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Samoan Material Culture

Summary of Types and Technique

Summary of Types and Technique

Diagramatic cross sections of the types and subtypes described, illustrating the fundamental differences between them, is shown in figure 203.

Figure 203.—Adz cross sections of types.

Figure 203.—Adz cross sections of types.

The plain lines denote grinding and the curves chipping. The relationship between Types 1, 2, and 3 is obvious. Type 3 is merely Type 1 ground on all surfaces as intermediate types have shown but better grinding follows, on better shaping by chipping and the butt receives better attention. Type 4 is Type 3 reversed with the back longitudinal edges distinct (4, a) or ground off (4, b). Type V is a distinct type evidently for the purpose of getting a curved cutting edge. The variation V, b, can be derived from a thin quadrangular adz of Type III but as the front longitudinal edges are deliberately ground off to provide a curved cutting edge, it is classed with Type V. The triangular adzes of Type VI have affinity with the adzes of Type I as pointed out. Type VIII in cross section is Type VII reversed. Type VII is distinct from Type VI.

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Intermediate types. Adzes intermediate between Types I and II are quite common and are illustrated by cross sections in figure 204.

A number of small adzes from Mr. Anunsen's plantation, Savaii, are well ground front and back, but show much variation in the treatment of the sides, some of which is probably due to the way the stone broke off the larger piece.

The outstanding feature of Samoan technique is the rough chipping, the reduction of grinding in the common types to the minimum, and the absence of bruising and pecking. The chipping is especially coarse on the butt part of the adz. Even in well-ground adzes it is rarely that all depressions are ground out. The order of grinding, as proved by numbers of adzes in various stages of finish, was the anterior surface first, the trimming of the sides next, and the bevel surface to form the cutting edge last.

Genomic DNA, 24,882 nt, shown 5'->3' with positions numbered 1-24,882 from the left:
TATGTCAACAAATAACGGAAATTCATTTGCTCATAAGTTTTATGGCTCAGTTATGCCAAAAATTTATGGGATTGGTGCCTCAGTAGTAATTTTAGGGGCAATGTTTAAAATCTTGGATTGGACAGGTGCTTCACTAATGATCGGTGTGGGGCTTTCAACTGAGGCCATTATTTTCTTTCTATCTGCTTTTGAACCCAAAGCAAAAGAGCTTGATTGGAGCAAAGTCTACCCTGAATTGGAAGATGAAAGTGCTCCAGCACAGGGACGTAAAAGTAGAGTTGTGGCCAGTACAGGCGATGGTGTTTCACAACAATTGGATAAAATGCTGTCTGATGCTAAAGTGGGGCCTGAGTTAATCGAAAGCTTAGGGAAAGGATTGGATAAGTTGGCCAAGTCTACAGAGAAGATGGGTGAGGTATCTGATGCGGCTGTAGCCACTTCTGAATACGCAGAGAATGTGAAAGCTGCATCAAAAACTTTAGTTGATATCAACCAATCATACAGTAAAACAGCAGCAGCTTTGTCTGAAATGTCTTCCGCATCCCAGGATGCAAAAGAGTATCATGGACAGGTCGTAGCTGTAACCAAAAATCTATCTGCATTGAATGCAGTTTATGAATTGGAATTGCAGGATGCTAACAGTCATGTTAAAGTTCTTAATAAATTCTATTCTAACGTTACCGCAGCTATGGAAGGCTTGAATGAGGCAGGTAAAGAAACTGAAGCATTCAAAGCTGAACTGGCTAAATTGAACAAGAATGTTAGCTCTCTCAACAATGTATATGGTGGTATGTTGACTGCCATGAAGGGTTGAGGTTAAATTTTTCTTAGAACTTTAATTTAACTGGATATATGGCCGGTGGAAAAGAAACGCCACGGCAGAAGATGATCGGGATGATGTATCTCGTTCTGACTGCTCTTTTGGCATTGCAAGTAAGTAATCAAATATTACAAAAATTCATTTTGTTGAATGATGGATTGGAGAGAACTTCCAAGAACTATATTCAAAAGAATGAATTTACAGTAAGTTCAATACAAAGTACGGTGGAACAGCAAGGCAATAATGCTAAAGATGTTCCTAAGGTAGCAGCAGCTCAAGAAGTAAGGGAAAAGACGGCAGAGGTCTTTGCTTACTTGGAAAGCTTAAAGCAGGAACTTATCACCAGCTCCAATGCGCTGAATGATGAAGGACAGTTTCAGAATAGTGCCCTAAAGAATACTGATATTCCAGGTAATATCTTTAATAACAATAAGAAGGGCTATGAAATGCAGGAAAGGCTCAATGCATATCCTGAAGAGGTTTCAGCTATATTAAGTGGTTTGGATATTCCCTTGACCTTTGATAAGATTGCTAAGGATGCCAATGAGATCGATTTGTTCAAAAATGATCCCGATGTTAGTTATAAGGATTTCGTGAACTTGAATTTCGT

Figure 204.—Cross sections, intermediate types:

Figure 204.—Cross sections, intermediate types:

a (C. 322) shows the steep side on the right, typical of Type I but on the left are the two series of flaking typical of Type II, with the intervening ridge (1) ground off. The right side is also ground. b (C. 792) follows Type I on the right and Type II on the left. The lower part of the right side is ground but the edge (1) between the flaking on the left has not been retouched by grinding. c (C. 791) follows Type II on the left with the intermediate edge (1) ground off whilst the right side has been ground backwards and inwards as in Type IV, a. d, (C. 793) is a quadrilateral adz well ground on the four surfaces. On the left, it follows Type III but on the right, the grinding passes the perpendicular and slopes inwards as in Type IV, a. e (C. 341) from Tutuila shows the reversed quadrangular Type IV, a, with front and back ground and the sides chipped backwards and inwards but with the upper part ground. Attention has been drawn to adz C. 320 which is intermediate between IV, a, and IV, b. See fig. 191.